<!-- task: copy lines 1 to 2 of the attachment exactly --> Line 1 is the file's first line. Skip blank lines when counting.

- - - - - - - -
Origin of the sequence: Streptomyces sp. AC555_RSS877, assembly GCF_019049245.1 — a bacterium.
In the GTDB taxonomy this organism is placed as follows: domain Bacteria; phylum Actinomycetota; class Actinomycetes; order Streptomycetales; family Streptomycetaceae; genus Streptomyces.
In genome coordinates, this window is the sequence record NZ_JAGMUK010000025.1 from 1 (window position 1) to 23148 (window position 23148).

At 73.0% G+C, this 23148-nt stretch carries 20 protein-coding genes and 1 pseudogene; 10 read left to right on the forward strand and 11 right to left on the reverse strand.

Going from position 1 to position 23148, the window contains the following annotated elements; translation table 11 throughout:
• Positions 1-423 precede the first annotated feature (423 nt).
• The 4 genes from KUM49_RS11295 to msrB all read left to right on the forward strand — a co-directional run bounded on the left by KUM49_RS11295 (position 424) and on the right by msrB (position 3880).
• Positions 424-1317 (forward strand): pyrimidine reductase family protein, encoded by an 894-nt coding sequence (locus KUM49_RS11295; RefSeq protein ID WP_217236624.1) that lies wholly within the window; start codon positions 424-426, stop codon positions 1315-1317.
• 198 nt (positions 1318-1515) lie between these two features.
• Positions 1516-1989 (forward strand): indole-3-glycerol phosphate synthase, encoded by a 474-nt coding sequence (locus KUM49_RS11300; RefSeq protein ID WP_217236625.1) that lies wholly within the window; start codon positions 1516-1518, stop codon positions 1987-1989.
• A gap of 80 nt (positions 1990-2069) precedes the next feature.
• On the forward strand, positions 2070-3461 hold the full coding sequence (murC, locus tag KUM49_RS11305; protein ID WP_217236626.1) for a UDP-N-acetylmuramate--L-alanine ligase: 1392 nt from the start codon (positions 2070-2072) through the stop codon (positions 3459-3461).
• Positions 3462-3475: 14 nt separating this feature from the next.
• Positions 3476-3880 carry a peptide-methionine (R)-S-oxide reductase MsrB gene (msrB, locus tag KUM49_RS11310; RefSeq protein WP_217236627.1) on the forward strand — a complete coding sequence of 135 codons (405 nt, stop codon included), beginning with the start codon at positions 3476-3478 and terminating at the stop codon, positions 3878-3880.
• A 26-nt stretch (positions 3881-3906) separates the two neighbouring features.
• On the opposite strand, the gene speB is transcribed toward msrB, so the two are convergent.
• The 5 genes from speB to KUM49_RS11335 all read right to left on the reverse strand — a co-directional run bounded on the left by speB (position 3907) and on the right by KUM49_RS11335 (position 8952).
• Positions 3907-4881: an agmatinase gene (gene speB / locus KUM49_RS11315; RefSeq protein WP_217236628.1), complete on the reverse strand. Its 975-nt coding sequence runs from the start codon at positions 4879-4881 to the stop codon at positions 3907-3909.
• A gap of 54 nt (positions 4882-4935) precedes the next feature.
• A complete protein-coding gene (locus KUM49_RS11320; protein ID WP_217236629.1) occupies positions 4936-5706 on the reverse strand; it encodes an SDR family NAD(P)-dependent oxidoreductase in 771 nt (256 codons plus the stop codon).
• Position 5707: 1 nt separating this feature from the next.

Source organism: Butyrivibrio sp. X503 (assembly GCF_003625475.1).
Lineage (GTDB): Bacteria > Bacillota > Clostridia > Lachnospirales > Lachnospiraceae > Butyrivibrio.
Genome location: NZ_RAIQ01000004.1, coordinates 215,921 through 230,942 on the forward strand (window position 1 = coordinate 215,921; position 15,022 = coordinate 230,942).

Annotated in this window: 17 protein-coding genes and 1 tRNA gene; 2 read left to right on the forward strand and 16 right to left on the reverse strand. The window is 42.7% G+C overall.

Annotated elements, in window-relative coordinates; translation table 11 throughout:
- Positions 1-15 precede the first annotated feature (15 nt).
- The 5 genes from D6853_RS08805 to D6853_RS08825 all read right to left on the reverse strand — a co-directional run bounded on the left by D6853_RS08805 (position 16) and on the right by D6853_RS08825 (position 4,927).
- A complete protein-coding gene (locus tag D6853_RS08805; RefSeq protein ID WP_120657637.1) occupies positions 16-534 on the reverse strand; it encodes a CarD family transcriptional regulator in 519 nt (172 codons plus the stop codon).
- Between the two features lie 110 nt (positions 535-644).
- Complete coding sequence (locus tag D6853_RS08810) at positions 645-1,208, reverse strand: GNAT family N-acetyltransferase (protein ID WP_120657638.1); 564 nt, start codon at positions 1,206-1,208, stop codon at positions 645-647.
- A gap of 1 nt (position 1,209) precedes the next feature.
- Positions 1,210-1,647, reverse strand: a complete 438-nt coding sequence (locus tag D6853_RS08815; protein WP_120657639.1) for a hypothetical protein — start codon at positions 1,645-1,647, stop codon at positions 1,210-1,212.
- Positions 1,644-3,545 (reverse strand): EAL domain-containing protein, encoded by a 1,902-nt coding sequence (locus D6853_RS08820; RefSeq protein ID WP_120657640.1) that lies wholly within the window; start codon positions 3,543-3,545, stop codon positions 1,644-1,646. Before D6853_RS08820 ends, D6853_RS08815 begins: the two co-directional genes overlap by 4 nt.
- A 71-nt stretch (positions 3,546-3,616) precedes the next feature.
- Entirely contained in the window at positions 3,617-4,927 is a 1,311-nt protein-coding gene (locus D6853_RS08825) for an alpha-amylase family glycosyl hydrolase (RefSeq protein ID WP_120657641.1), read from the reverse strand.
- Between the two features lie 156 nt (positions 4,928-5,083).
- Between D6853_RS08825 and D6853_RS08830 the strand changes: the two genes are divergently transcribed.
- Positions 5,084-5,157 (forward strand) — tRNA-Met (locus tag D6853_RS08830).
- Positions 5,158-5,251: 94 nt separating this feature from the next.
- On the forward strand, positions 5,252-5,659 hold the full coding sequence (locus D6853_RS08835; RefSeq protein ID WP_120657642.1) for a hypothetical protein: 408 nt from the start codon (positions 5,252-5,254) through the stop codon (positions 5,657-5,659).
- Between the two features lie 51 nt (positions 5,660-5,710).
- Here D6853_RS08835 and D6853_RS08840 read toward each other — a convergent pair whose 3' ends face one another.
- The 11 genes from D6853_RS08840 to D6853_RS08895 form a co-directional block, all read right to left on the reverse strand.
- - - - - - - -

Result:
Origin of the sequence: Streptomyces sp. AC555_RSS877, assembly GCF_019049245.1 — a bacterium.
In the GTDB taxonomy this organism is placed as follows: domain Bacteria; phylum Actinomycetota; class Actinomycetes; order Streptomycetales; family Streptomycetaceae; genus Streptomyces.